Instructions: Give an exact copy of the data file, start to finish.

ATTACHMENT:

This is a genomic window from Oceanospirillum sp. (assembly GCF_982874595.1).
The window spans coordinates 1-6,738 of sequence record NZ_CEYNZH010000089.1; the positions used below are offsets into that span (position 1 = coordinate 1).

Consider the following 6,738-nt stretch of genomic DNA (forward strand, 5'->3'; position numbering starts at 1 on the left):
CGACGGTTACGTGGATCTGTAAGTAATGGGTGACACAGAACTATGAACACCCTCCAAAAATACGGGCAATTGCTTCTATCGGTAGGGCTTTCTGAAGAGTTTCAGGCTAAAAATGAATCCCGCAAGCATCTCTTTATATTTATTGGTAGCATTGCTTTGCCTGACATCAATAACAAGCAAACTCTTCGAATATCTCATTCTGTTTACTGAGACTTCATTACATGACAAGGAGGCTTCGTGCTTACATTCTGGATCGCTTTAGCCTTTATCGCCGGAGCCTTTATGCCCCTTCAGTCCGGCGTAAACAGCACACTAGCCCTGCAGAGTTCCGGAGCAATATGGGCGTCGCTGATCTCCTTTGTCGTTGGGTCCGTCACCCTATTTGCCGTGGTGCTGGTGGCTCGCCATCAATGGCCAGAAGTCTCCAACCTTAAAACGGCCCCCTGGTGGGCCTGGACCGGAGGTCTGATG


This is a genomic window from Oceanospirillum sp. (assembly GCF_982874595.1).
The window spans coordinates 1-6,738 of sequence record NZ_CEYNZH010000089.1; the positions used below are offsets into that span (position 1 = coordinate 1).

Consider the following 6,738-nt stretch of genomic DNA (forward strand, 5'->3'; position numbering starts at 1 on the left):
CGACGGTTACGTGGATCTGTAAGTAATGGGTGACACAGAACTATGAACACCCTCCAAAAATACGGGCAATTGCTTCTATCGGTAGGGCTTTCTGAAGAGTTTCAGGCTAAAAATGAATCCCGCAAGCATCTCTTTATATTTATTGGTAGCATTGCTTTGCCTGACATCAATAACAAGCAAACTCTTCGAATATCTCATTCTGTTTACTGAGACTTCATTACATGACAAGGAGGCTTCGTGCTTACATTCTGGATCGCTTTAGCCTTTATCGCCGGAGCCTTTATGCCCCTTCAGTCCGGCGTAAACAGCACACTAGCCCTGCAGAGTTCCGGAGCAATATGGGCGTCGCTGATCTCCTTTGTCGTTGGGTCCGTCACCCTATTTGCCGTGGTGCTGGTGGCTCGCCATCAATGGCCAGAAGTCTCCAACCTTAAAACGGCCCCCTGGTGGGCCTGGACCGGAGGTCTGATG